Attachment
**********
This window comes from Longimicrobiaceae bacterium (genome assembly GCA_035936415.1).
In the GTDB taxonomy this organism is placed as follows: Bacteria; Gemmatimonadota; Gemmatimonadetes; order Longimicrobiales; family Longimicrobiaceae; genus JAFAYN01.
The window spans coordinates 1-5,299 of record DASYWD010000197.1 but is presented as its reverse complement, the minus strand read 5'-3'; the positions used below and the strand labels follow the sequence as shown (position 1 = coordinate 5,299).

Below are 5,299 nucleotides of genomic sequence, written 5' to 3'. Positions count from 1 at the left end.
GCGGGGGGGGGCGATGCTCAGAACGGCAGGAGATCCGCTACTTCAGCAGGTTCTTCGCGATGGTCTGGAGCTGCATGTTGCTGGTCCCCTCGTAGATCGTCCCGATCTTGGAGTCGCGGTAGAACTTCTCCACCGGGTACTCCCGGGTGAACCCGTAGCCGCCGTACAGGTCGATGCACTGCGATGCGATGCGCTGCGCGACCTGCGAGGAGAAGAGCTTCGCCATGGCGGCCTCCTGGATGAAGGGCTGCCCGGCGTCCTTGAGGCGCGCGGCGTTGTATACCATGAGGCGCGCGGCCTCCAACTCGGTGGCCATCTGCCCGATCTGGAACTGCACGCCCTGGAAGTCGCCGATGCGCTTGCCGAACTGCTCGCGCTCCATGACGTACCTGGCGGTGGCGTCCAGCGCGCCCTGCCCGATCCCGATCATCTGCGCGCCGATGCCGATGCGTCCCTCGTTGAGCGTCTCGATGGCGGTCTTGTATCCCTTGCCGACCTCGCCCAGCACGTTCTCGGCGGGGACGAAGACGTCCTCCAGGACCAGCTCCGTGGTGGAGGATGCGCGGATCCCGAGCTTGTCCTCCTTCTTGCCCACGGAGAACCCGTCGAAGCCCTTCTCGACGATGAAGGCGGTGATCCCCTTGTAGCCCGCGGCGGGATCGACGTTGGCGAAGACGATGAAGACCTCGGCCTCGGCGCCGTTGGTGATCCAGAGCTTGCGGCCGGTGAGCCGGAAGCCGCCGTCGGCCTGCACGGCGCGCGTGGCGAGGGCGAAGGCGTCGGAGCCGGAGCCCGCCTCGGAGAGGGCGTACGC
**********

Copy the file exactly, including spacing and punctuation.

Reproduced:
This window comes from Longimicrobiaceae bacterium (genome assembly GCA_035936415.1).
In the GTDB taxonomy this organism is placed as follows: Bacteria; Gemmatimonadota; Gemmatimonadetes; order Longimicrobiales; family Longimicrobiaceae; genus JAFAYN01.
The window spans coordinates 1-5,299 of record DASYWD010000197.1 but is presented as its reverse complement, the minus strand read 5'-3'; the positions used below and the strand labels follow the sequence as shown (position 1 = coordinate 5,299).

Below are 5,299 nucleotides of genomic sequence, written 5' to 3'. Positions count from 1 at the left end.
GCGGGGGGGGGCGATGCTCAGAACGGCAGGAGATCCGCTACTTCAGCAGGTTCTTCGCGATGGTCTGGAGCTGCATGTTGCTGGTCCCCTCGTAGATCGTCCCGATCTTGGAGTCGCGGTAGAACTTCTCCACCGGGTACTCCCGGGTGAACCCGTAGCCGCCGTACAGGTCGATGCACTGCGATGCGATGCGCTGCGCGACCTGCGAGGAGAAGAGCTTCGCCATGGCGGCCTCCTGGATGAAGGGCTGCCCGGCGTCCTTGAGGCGCGCGGCGTTGTATACCATGAGGCGCGCGGCCTCCAACTCGGTGGCCATCTGCCCGATCTGGAACTGCACGCCCTGGAAGTCGCCGATGCGCTTGCCGAACTGCTCGCGCTCCATGACGTACCTGGCGGTGGCGTCCAGCGCGCCCTGCCCGATCCCGATCATCTGCGCGCCGATGCCGATGCGTCCCTCGTTGAGCGTCTCGATGGCGGTCTTGTATCCCTTGCCGACCTCGCCCAGCACGTTCTCGGCGGGGACGAAGACGTCCTCCAGGACCAGCTCCGTGGTGGAGGATGCGCGGATCCCGAGCTTGTCCTCCTTCTTGCCCACGGAGAACCCGTCGAAGCCCTTCTCGACGATGAAGGCGGTGATCCCCTTGTAGCCCGCGGCGGGATCGACGTTGGCGAAGACGATGAAGACCTCGGCCTCGGCGCCGTTGGTGATCCAGAGCTTGCGGCCGGTGAGCCGGAAGCCGCCGTCGGCCTGCACGGCGCGCGTGGCGAGGGCGAAGGCGTCGGAGCCGGAGCCCGCCTCGGAGAGGGCGTACGC